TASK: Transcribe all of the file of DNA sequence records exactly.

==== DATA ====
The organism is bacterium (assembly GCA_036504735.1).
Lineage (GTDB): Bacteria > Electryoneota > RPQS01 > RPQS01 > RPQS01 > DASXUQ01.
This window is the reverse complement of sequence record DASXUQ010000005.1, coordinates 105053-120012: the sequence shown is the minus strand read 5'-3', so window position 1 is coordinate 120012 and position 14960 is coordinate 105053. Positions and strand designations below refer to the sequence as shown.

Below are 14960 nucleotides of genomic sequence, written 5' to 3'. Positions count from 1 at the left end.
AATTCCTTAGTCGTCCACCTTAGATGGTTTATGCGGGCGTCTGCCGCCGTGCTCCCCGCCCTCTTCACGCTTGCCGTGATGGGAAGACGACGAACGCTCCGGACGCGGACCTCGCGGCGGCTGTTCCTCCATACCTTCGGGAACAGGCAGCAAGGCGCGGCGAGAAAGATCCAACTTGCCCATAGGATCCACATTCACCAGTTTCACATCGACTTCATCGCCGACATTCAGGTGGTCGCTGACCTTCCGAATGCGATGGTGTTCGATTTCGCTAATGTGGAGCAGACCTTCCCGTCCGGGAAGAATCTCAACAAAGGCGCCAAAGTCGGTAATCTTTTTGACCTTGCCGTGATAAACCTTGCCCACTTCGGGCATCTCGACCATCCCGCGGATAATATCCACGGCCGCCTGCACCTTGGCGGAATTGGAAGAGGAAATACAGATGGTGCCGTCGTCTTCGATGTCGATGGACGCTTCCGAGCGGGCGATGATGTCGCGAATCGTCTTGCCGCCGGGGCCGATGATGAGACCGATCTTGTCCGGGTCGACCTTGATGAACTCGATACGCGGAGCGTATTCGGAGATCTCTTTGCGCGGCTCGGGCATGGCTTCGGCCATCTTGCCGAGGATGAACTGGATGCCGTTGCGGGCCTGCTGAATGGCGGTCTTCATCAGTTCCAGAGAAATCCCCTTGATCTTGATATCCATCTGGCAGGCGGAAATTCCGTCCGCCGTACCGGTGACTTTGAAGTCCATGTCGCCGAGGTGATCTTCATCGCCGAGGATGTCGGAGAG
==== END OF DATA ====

The organism is bacterium (assembly GCA_036504735.1).
Lineage (GTDB): Bacteria > Electryoneota > RPQS01 > RPQS01 > RPQS01 > DASXUQ01.
This window is the reverse complement of sequence record DASXUQ010000005.1, coordinates 105053-120012: the sequence shown is the minus strand read 5'-3', so window position 1 is coordinate 120012 and position 14960 is coordinate 105053. Positions and strand designations below refer to the sequence as shown.

Below are 14960 nucleotides of genomic sequence, written 5' to 3'. Positions count from 1 at the left end.
AATTCCTTAGTCGTCCACCTTAGATGGTTTATGCGGGCGTCTGCCGCCGTGCTCCCCGCCCTCTTCACGCTTGCCGTGATGGGAAGACGACGAACGCTCCGGACGCGGACCTCGCGGCGGCTGTTCCTCCATACCTTCGGGAACAGGCAGCAAGGCGCGGCGAGAAAGATCCAACTTGCCCATAGGATCCACATTCACCAGTTTCACATCGACTTCATCGCCGACATTCAGGTGGTCGCTGACCTTCCGAATGCGATGGTGTTCGATTTCGCTAATGTGGAGCAGACCTTCCCGTCCGGGAAGAATCTCAACAAAGGCGCCAAAGTCGGTAATCTTTTTGACCTTGCCGTGATAAACCTTGCCCACTTCGGGCATCTCGACCATCCCGCGGATAATATCCACGGCCGCCTGCACCTTGGCGGAATTGGAAGAGGAAATACAGATGGTGCCGTCGTCTTCGATGTCGATGGACGCTTCCGAGCGGGCGATGATGTCGCGAATCGTCTTGCCGCCGGGGCCGATGATGAGACCGATCTTGTCCGGGTCGACCTTGATGAACTCGATACGCGGAGCGTATTCGGAGATCTCTTTGCGCGGCTCGGGCATGGCTTCGGCCATCTTGCCGAGGATGAACTGGATGCCGTTGCGGGCCTGCTGAATGGCGGTCTTCATCAGTTCCAGAGAAATCCCCTTGATCTTGATATCCATCTGGCAGGCGGAAATTCCGTCCGCCGTACCGGTGACTTTGAAGTCCATGTCGCCGAGGTGATCTTCATCGCCGAGGATGTCGGAGAG